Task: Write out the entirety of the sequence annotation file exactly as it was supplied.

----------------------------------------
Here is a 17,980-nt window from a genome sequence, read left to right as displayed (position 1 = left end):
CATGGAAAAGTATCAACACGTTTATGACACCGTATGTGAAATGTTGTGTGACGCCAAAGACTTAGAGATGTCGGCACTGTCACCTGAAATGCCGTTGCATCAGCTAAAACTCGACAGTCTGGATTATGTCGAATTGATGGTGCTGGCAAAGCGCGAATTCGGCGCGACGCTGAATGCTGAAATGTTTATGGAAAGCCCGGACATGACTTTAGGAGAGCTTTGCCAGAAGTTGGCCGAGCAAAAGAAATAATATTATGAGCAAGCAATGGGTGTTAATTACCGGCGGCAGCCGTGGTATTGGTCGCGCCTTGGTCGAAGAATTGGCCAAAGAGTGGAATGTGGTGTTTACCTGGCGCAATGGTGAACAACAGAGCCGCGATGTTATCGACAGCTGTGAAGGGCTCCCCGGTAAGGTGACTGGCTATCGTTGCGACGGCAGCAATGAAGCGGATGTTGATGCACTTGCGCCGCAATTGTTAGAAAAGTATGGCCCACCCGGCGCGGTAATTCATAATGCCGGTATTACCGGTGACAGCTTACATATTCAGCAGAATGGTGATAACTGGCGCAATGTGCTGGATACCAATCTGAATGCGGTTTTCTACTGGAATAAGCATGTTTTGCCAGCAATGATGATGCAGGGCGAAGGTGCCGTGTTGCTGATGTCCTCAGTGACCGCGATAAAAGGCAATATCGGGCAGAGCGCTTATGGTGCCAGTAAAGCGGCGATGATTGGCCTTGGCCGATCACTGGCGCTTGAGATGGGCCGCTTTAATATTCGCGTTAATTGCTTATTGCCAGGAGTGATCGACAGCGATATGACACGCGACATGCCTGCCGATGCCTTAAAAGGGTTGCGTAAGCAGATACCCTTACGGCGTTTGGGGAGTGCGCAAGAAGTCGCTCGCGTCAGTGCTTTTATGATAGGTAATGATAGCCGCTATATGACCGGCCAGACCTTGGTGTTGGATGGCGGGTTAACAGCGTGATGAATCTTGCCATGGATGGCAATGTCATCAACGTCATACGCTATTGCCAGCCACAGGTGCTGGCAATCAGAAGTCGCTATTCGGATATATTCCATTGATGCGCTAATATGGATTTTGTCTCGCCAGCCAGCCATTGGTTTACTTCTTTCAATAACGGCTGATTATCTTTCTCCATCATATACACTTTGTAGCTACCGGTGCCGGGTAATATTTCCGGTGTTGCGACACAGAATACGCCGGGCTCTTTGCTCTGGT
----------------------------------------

Here is a 17,980-nt window from a genome sequence, read left to right as displayed (position 1 = left end):
CATGGAAAAGTATCAACACGTTTATGACACCGTATGTGAAATGTTGTGTGACGCCAAAGACTTAGAGATGTCGGCACTGTCACCTGAAATGCCGTTGCATCAGCTAAAACTCGACAGTCTGGATTATGTCGAATTGATGGTGCTGGCAAAGCGCGAATTCGGCGCGACGCTGAATGCTGAAATGTTTATGGAAAGCCCGGACATGACTTTAGGAGAGCTTTGCCAGAAGTTGGCCGAGCAAAAGAAATAATATTATGAGCAAGCAATGGGTGTTAATTACCGGCGGCAGCCGTGGTATTGGTCGCGCCTTGGTCGAAGAATTGGCCAAAGAGTGGAATGTGGTGTTTACCTGGCGCAATGGTGAACAACAGAGCCGCGATGTTATCGACAGCTGTGAAGGGCTCCCCGGTAAGGTGACTGGCTATCGTTGCGACGGCAGCAATGAAGCGGATGTTGATGCACTTGCGCCGCAATTGTTAGAAAAGTATGGCCCACCCGGCGCGGTAATTCATAATGCCGGTATTACCGGTGACAGCTTACATATTCAGCAGAATGGTGATAACTGGCGCAATGTGCTGGATACCAATCTGAATGCGGTTTTCTACTGGAATAAGCATGTTTTGCCAGCAATGATGATGCAGGGCGAAGGTGCCGTGTTGCTGATGTCCTCAGTGACCGCGATAAAAGGCAATATCGGGCAGAGCGCTTATGGTGCCAGTAAAGCGGCGATGATTGGCCTTGGCCGATCACTGGCGCTTGAGATGGGCCGCTTTAATATTCGCGTTAATTGCTTATTGCCAGGAGTGATCGACAGCGATATGACACGCGACATGCCTGCCGATGCCTTAAAAGGGTTGCGTAAGCAGATACCCTTACGGCGTTTGGGGAGTGCGCAAGAAGTCGCTCGCGTCAGTGCTTTTATGATAGGTAATGATAGCCGCTATATGACCGGCCAGACCTTGGTGTTGGATGGCGGGTTAACAGCGTGATGAATCTTGCCATGGATGGCAATGTCATCAACGTCATACGCTATTGCCAGCCACAGGTGCTGGCAATCAGAAGTCGCTATTCGGATATATTCCATTGATGCGCTAATATGGATTTTGTCTCGCCAGCCAGCCATTGGTTTACTTCTTTCAATAACGGCTGATTATCTTTCTCCATCATATACACTTTGTAGCTACCGGTGCCGGGTAATATTTCCGGTGTTGCGACACAGAATACGCCGGGCTCTTTGCTCTGGT